Employment Practices Liability Insurance (EPLI)

The threat of a lawsuit hangs over every business transaction, large or small. Even employers who adhere to the letter of the law at all times are likely to be sued by an aggrieved employee or customer at some point. While many suits are groundless, defending against them is costly and time consuming.

If you carry Employment Practices Liability Insurance (EPLI), your business has a measure of protection against lawsuits from current, prospective or former employees who allege discrimination, sexual harassment or wrongful termination. But what happens if a customer sues you for discrimination? Are you protected?

Many employers do not realize that they have a gap in their insurance coverage that leaves them vulnerable to discrimination and harassment lawsuits from customers, clients, vendors, and suppliers. Standard EPLI policies only provide coverage for lawsuits brought about by employees or prospective employees, and most Commercial General Liability (CGL) policies specifically exclude coverage for harassment and discrimination. That’s where third-party EPLI coverage comes in. Where standard EPLI covers claims from your employees, Third Party EPLI covers claims from your customers, vendors, or anyone that interacts with your business and alleges that they experiences discrimination or harassment.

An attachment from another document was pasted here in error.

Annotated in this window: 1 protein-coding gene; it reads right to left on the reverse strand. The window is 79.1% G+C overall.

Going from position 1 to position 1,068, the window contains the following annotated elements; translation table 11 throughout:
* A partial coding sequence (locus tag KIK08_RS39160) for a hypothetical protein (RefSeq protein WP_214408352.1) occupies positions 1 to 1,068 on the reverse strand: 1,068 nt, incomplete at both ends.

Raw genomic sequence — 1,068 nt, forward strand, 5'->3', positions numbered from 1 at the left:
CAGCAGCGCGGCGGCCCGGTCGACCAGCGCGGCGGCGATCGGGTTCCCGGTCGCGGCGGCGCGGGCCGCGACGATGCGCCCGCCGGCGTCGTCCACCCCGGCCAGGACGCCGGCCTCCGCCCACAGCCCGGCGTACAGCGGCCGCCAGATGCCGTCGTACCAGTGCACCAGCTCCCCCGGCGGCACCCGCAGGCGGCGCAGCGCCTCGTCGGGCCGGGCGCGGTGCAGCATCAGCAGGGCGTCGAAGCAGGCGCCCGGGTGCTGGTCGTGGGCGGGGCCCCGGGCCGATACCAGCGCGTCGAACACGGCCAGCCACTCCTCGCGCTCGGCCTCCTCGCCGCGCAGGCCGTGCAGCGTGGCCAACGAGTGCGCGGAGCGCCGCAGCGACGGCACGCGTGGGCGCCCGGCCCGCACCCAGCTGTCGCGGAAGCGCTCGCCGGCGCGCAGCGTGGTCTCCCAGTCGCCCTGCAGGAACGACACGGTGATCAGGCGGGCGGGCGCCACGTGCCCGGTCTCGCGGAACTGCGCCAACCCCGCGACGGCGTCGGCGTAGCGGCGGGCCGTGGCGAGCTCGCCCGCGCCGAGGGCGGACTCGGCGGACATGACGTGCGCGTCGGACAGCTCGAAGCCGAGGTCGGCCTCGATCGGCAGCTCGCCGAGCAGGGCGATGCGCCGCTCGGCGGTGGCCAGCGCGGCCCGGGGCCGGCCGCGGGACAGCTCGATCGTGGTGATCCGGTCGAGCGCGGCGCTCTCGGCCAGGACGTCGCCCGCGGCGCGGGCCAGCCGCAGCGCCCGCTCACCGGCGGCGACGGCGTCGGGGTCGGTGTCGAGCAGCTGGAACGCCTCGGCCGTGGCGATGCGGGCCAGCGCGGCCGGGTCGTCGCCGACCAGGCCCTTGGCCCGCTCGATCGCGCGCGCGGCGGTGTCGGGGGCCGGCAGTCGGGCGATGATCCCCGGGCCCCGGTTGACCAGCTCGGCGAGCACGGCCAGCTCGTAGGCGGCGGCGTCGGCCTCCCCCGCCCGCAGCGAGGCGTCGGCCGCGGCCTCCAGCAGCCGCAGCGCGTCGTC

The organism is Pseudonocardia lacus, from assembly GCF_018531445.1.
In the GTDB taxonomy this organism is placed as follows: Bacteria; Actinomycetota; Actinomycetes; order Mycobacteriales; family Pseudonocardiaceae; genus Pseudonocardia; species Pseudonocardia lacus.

In general, covered claims include the following:

  • Discrimination based on the following:
    • Race
    • Religion
    • Sex
    • Age
    • National origin
    • Disability
    • Pregnancy
    • Sexual orientation
  • The following forms of harassment:
    • Unwanted sexual advances
    • Unwanted requests for sexual favors
    • Other verbal or physical actions that create a hostile or offensive work environment
  • Third-party EPLI is vital for businesses that deal with customers on a daily basis. However, even if you don’t have a lot of interaction with the general public, you may still benefit from third-party EPLI coverage if your operations involve clients, suppliers or vendors. Examples include:
    • An employee files suit for sexual harassment from their manager
    • A customer’s complaints of sexual harassment from other customers are not resolved by management after she reports it